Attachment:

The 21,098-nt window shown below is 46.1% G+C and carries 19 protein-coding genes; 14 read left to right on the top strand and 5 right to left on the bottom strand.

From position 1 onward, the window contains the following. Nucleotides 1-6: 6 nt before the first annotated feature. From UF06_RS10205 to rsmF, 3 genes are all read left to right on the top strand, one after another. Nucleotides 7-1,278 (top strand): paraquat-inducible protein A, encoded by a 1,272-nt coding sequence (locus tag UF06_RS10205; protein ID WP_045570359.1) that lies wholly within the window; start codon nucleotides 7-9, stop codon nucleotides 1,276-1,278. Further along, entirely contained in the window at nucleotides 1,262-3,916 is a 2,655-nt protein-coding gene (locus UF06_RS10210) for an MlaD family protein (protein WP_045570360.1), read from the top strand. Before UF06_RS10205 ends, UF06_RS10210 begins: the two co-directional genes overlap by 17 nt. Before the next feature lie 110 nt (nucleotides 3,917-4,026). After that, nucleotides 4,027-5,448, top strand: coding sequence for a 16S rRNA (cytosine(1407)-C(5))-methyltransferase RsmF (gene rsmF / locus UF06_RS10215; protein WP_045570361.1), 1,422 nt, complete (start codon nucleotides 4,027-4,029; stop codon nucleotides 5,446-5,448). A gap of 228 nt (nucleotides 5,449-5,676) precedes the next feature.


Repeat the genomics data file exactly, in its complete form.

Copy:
The 21,098-nt window shown below is 46.1% G+C and carries 19 protein-coding genes; 14 read left to right on the top strand and 5 right to left on the bottom strand.

From position 1 onward, the window contains the following. Nucleotides 1-6: 6 nt before the first annotated feature. From UF06_RS10205 to rsmF, 3 genes are all read left to right on the top strand, one after another. Nucleotides 7-1,278 (top strand): paraquat-inducible protein A, encoded by a 1,272-nt coding sequence (locus tag UF06_RS10205; protein ID WP_045570359.1) that lies wholly within the window; start codon nucleotides 7-9, stop codon nucleotides 1,276-1,278. Further along, entirely contained in the window at nucleotides 1,262-3,916 is a 2,655-nt protein-coding gene (locus UF06_RS10210) for an MlaD family protein (protein WP_045570360.1), read from the top strand. Before UF06_RS10205 ends, UF06_RS10210 begins: the two co-directional genes overlap by 17 nt. Before the next feature lie 110 nt (nucleotides 3,917-4,026). After that, nucleotides 4,027-5,448, top strand: coding sequence for a 16S rRNA (cytosine(1407)-C(5))-methyltransferase RsmF (gene rsmF / locus UF06_RS10215; protein WP_045570361.1), 1,422 nt, complete (start codon nucleotides 4,027-4,029; stop codon nucleotides 5,446-5,448). A gap of 228 nt (nucleotides 5,449-5,676) precedes the next feature.